FIG. 45 depicts heat sinks attached to the packaged device of FIG. 44;

FIG. 46 depicts an intermediate step in a process for mounting a power semiconductor device package to a heat sink wherein a heat sink is attached to the top of the device package, with all electrical connections brought to the back side of the device package; and

FIG. 47 shows attachment of the structure of FIG. 46 to a heat sink.

DETAILED DESCRIPTION OF THE INVENTION

Referring to FIGS. 1-5, illustrated are steps of a fabrication method, and a resultant power semiconductor device package 100 (FIG. 5). For convenience of illustration, FIGS. 1-5, which are sectional side views, are all in the same orientation. However, during the actual fabrication process, typically the structure illustrated in FIGS. 1, 2 and 3 would be inverted during processing, as well as the structure of FIG. 4 during a portion of the process.

Package 100 is for a power semiconductor device 102 which is representative of power semiconductor devices of various types, such as but not limited to power MOSFETs (metal oxide field effect transistors), and IGBTs (insulated gate bipolar transistors) which are employed in power switching applications. Prior to any packaging or interconnection, these devices 102 generally are in the form of a semiconductor chip having an active major surface 104, which may also be referred to as the top side, and an opposite major surface 106, which may also be referred to as the bottom side. Active major surface 104 is patterned and has metallized (typically aluminum) I/O (input/output) pads 108 and 110 including, in the case of a power semiconductor device 102, at least two terminals, namely, a device main terminal such as a source terminal represented by contact pad 108, and a control terminal such as a gate terminal, represented by contact pad 110. In typical devices, in order to provide low impedance connections, there is either a large main terminal 108 on active major surface 104, or there are multiple main terminal pads 108, all to be connected in parallel, and additionally one or more control terminal pads 110, likewise to be connected in parallel. The uniform opposite major surface 106 typically comprises another device main terminal 112, such as a drain terminal, which is of a solderable metal such as chrome/nickel/silver.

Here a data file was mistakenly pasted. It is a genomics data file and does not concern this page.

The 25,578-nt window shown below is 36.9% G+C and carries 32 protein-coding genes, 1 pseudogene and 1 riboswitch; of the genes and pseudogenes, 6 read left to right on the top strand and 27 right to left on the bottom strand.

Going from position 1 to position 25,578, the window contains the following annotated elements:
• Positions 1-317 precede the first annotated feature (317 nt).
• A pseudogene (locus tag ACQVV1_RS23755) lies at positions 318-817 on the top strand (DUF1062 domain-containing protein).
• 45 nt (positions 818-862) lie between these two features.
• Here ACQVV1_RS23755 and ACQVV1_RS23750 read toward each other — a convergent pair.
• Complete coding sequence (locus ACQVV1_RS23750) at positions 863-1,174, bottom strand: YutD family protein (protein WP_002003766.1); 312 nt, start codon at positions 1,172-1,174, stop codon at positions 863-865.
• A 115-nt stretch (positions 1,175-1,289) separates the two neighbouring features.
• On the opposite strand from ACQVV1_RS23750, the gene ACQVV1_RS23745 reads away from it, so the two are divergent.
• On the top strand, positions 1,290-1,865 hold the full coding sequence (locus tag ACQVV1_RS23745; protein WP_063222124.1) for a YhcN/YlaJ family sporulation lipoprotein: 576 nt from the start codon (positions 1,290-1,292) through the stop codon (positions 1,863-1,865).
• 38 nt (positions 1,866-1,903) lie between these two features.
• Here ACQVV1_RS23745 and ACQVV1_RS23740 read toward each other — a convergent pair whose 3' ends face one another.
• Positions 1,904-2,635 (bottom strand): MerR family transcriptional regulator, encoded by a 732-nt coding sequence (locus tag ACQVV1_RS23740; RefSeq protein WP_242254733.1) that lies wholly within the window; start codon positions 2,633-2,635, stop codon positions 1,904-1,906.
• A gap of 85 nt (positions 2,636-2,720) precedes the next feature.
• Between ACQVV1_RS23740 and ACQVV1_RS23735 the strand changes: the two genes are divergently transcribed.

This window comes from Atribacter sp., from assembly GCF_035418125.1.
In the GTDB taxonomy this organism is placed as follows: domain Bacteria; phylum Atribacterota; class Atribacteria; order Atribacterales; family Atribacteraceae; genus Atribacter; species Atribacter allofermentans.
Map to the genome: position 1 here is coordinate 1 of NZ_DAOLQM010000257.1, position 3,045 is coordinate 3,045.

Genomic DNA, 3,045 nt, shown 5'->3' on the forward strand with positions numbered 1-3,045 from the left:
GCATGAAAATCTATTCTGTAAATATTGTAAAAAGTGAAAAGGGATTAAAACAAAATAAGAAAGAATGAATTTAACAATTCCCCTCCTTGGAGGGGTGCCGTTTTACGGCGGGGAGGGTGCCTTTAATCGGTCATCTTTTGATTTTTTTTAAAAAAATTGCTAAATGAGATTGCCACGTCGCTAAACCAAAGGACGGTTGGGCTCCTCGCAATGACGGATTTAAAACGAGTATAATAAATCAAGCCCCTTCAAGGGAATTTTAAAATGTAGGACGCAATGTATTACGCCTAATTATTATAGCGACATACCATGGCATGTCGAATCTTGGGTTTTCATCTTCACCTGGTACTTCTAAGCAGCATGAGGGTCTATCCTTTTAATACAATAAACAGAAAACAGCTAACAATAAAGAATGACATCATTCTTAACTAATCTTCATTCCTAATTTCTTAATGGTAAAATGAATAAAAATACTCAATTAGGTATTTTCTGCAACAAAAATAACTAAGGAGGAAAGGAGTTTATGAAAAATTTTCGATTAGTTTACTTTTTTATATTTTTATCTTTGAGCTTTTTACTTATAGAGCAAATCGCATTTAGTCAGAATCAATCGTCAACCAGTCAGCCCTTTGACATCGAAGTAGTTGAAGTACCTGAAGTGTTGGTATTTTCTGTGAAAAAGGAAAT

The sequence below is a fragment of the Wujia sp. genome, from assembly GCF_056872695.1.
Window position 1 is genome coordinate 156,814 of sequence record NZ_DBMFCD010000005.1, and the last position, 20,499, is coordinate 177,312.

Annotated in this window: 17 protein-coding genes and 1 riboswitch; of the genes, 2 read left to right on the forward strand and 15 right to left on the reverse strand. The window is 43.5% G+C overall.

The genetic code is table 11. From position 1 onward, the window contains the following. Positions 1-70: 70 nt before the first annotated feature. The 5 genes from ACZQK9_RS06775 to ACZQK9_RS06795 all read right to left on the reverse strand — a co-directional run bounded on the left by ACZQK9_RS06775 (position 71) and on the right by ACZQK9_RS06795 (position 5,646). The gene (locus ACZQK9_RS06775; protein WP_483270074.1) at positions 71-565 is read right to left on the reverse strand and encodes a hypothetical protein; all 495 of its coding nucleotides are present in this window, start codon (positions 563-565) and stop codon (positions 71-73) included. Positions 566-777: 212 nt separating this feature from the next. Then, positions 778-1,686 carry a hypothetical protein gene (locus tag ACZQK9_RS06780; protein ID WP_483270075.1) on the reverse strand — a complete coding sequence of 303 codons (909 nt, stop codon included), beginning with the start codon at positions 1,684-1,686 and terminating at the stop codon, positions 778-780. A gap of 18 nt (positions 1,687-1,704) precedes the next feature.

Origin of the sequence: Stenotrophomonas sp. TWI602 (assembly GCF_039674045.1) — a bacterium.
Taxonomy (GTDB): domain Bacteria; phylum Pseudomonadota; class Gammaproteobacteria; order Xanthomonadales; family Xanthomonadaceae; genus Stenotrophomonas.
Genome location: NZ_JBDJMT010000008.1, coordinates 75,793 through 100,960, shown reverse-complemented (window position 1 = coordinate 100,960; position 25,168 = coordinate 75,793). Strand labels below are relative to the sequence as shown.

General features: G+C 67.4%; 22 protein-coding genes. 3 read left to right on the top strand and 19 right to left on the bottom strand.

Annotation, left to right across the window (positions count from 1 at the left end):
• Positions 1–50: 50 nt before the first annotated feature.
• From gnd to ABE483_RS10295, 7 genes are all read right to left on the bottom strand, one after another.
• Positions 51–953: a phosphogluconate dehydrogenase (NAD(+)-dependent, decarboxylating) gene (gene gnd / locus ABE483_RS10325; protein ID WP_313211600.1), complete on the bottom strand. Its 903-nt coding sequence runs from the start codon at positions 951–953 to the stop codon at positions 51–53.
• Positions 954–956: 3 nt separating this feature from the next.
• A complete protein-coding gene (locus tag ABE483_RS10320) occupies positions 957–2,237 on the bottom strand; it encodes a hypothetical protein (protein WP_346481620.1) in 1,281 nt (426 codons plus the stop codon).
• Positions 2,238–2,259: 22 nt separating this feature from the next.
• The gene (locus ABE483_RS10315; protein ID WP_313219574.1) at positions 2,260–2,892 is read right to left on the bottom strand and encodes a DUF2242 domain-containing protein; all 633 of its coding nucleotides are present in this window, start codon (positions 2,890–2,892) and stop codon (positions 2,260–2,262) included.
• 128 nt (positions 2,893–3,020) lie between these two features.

In one method embodying the invention, such a power semiconductor device 102 is provided, and incorporated into package 100.

Referring in particular to FIG. 1, dielectric film 114 is provided, film 114 having first 116 and second 118 sides. Film 114 may comprise a polymeric film, such as KAPTON, a trademark of E.I. duPont de Nemours and Co. Film 114 is approximately 25 to 75 microns thick. In the final device package 100 (FIG. 5), first side 116 is on top; however, during the processing steps described with reference to FIGS. 1, 2, and 3, and FIG. 4, in part, the second side 118 is on top, and the drawing figures are inverted.